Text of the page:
In recent months, Osama bin Laden has made it to the headlines from his earlier obscurity in the depths of features articles in specialist news magazines. As one of the nexus points for a vast network ofIslamic Fundamentalists, bin Laden is another example of the floating world. In the terrorist world, he is nothing special insofar as his violent skills go – gunmen and bombers are plentiful. As a source of ideological inspiration, he is of little account as well. The tenets of his violent version of Islam did not originate with him and will survive his death or capture.
What makes bin Laden special is his connection to the floating world – he and other enormously rich sponsors of the Fundamental ist network are part of the transnational corporate and financial spheres. As the US is now finding, it is almost impossible to locate his money through a maze of numbered shell cotnpanies in different jurisdictions. For those who are armed and equipped with that money, it is no great problem to be one month in New York City, another in the Philippines, another in Pakistan and another in Kenya. Money makes other resources available; IDs, passports, detonators, or phony credit cards.
Only through enormous effort and considerable cooperation can the police forces of some 20-30 nations hope to deal with this floating network. Often, cooperation comes after tragedy, when the far off and exotic nature of religious zealots in Afghanistan and the Sudan translates into truck bombs and shootings in the streets of Europe and North America.
Another example of operations in the floating world comes from the Liberation Tigers of Tamil Eelam (LTTE). This Sri Lankan guerrilla force has organized its largely criminal fundraising activities on a global scale. They have intimidated law enforcement authorities on four continents with the ferocity and volume of their deeds- and their rapid acquisition of political connections. Lacing all these enterprises together is a network of front groups, shell companies, couriers, web-sites, and family/caste ties. They change faster than authorities can adapt, and are never too embarrassed or flustered to lie, misdirect and deceive.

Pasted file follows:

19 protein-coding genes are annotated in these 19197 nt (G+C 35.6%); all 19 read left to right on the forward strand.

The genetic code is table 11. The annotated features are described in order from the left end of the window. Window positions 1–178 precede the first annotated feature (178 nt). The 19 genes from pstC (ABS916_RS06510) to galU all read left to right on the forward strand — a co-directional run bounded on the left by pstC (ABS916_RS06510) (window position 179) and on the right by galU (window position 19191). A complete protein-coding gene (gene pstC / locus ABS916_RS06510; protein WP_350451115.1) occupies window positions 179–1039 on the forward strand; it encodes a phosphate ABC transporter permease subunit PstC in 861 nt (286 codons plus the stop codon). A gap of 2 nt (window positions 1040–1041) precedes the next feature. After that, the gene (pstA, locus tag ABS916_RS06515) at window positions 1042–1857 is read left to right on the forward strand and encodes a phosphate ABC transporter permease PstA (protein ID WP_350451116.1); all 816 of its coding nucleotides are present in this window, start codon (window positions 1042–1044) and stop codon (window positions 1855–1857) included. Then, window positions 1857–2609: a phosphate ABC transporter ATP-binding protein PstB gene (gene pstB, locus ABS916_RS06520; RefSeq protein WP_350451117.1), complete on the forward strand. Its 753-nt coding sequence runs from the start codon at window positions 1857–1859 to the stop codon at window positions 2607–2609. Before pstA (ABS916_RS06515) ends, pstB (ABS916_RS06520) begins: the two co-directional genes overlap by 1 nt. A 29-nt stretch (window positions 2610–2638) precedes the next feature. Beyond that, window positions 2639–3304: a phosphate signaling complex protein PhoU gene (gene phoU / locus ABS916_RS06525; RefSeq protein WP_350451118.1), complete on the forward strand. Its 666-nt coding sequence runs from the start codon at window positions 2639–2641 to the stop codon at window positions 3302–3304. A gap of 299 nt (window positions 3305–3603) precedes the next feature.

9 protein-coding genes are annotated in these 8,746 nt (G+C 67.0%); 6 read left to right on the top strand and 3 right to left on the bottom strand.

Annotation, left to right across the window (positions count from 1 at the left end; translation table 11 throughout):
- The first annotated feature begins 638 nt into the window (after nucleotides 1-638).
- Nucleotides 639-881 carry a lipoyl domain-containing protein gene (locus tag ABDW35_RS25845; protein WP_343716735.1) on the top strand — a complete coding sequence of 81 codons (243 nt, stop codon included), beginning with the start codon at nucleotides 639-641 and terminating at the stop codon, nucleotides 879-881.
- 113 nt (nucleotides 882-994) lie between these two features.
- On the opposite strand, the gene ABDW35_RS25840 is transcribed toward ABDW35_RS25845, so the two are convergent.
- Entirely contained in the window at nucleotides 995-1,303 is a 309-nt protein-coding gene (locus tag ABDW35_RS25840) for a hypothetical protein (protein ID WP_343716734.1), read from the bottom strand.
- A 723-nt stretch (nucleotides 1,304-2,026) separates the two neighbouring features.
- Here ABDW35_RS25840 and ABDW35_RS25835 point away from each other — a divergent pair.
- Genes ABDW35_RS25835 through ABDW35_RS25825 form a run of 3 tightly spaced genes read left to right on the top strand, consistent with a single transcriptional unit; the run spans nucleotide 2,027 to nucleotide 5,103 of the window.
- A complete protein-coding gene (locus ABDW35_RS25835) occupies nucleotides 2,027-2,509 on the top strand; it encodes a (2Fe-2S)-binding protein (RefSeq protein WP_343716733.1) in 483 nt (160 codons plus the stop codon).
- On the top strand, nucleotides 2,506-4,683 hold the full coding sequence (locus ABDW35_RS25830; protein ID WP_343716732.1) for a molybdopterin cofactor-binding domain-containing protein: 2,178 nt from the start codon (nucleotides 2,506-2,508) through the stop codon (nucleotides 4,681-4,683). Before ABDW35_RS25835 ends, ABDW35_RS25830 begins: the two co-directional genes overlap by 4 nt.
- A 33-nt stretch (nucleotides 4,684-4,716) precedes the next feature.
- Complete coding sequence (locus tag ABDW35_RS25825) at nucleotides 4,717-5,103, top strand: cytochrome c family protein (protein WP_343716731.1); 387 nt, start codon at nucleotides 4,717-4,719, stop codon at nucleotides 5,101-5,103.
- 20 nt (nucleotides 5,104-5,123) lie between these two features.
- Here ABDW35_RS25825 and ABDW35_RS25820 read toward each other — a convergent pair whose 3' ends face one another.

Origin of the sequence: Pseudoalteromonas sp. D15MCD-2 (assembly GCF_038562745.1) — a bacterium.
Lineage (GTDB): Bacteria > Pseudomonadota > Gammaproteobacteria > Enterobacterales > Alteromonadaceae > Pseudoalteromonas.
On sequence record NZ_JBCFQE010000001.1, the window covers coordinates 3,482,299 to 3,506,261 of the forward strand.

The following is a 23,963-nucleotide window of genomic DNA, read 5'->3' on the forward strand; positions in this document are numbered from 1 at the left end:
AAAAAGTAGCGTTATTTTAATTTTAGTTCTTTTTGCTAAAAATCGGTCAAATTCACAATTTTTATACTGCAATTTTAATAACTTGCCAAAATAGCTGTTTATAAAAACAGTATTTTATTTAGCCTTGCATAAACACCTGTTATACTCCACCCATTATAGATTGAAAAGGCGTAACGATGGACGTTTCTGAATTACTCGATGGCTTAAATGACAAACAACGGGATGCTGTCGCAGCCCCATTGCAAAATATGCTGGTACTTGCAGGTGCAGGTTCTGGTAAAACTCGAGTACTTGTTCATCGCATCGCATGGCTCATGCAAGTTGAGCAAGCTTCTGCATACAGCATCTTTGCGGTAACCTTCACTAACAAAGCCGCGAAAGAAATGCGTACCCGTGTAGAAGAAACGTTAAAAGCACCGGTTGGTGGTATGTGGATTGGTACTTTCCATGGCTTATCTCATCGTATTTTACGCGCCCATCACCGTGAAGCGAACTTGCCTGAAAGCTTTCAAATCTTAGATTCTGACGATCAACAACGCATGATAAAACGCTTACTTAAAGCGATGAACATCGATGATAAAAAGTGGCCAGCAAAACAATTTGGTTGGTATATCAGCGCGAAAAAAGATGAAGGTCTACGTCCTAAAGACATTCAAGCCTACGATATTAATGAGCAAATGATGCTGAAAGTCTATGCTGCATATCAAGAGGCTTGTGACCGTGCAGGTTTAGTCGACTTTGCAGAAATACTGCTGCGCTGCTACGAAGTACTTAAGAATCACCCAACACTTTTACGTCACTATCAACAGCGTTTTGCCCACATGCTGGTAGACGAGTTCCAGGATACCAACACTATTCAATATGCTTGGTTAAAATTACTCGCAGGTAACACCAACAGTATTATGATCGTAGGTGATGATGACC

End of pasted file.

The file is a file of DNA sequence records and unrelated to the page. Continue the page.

In one classic case of Tiger brazenness, the Sri Lankan government bought a large quantity of mortar ammunition from a Tanzanian producer. The Tanzanians arranged for a shipping company to carryover 30,000 mortar bombs to Sri Lanka, but they had no idea that the company and its vessel were  owned by the Tamil Tigers. The ship apparently vanished – as did the shell company that owned it. It then appeared under a new name and ownership elsewhere in the Indian Ocean. The mortar bombs were then delivered to the Sri Lankan Army – one salvo at a time.
After the 1995 Tokyo subway sarin attack, Japanese investigators swooped in on almost every aspect of Aum Shinrikyo’s operations. What they found stunned them. The 40,000 member Japanese cult had a presence in Australia, Russia, Ukraine, Taiwan, Sri Lanka, the former Yugoslavia, and the US. It was actively engaged in the production of chemical weapons and was working to acquire biological and nuclear arms. It owned property in several different nations, and had tapped into the vast underground Russian arms market.